Why incest among animals cuts male sexual aggression

2019-03-07 14:14:00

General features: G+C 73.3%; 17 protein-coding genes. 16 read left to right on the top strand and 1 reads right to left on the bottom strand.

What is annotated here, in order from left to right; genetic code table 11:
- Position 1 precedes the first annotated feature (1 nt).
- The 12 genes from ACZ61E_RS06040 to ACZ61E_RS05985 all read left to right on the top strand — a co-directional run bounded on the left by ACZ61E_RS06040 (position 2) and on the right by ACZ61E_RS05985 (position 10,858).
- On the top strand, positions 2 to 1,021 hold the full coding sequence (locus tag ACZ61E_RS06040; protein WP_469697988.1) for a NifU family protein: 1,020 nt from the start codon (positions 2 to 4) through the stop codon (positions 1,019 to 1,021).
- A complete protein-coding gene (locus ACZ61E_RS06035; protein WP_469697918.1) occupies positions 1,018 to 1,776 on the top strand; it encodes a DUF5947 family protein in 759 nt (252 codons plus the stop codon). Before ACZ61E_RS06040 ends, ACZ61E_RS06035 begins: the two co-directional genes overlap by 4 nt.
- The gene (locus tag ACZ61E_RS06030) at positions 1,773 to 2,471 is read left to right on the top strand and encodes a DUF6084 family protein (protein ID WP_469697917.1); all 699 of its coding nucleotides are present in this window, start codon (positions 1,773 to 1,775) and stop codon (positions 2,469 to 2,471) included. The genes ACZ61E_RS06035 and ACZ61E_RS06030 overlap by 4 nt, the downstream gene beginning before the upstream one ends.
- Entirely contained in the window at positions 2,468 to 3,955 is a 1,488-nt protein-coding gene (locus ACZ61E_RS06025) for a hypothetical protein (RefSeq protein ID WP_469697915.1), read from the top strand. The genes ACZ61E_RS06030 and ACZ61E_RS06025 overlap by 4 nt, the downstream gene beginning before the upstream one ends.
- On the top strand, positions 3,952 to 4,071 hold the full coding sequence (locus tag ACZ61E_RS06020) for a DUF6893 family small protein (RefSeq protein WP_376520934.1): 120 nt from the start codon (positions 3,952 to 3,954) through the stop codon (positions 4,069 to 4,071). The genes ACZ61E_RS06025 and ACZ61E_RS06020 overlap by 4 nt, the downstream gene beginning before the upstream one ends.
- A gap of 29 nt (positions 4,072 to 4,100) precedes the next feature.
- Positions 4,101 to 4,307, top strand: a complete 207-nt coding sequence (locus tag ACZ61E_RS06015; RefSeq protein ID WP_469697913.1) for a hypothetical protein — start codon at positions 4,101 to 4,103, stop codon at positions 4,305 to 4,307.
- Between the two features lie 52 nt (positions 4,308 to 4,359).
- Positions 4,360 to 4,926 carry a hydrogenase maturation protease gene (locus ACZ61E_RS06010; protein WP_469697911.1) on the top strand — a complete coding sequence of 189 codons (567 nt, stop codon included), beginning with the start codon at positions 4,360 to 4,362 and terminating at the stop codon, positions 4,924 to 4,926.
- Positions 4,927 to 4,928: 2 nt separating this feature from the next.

IN THE animal world, incest helps put an end to sexual violence. That’s the conclusion of a modelling study of species in which males harm their mating partners. In some species, competition between males can mean that females are harmed during copulation. Male cowpea weevils, for instance, have spiky penises (pictured) that puncture the female’s insides and are thought to help anchor the male inside her, ensuring that he delivers his sperm and outcompetes other males. But another evolutionary pressure comes into play: closely related individuals share many of the same genes, so if a male harms a relative, fewer copies of its genes survive. Daniel Rankin of the University of Zurich, Switzerland, wondered what happened when the competitive and family forces conflict. He set up a computer model in which males were more or less aggressive towards females, and males and females were more or less related to each other. The experiment found that in populations of closely related individuals, males that harmed females less were more successful at spreading their genes (Journal of Evolutionary Biology, DOI: 10.1111/j.1420-9101.2010.02143.x). In the long run, this could influence the evolution of the community. In a group where animals are closely related, evolution will push males to be less aggressive towards females, says Rankin. More on these topics: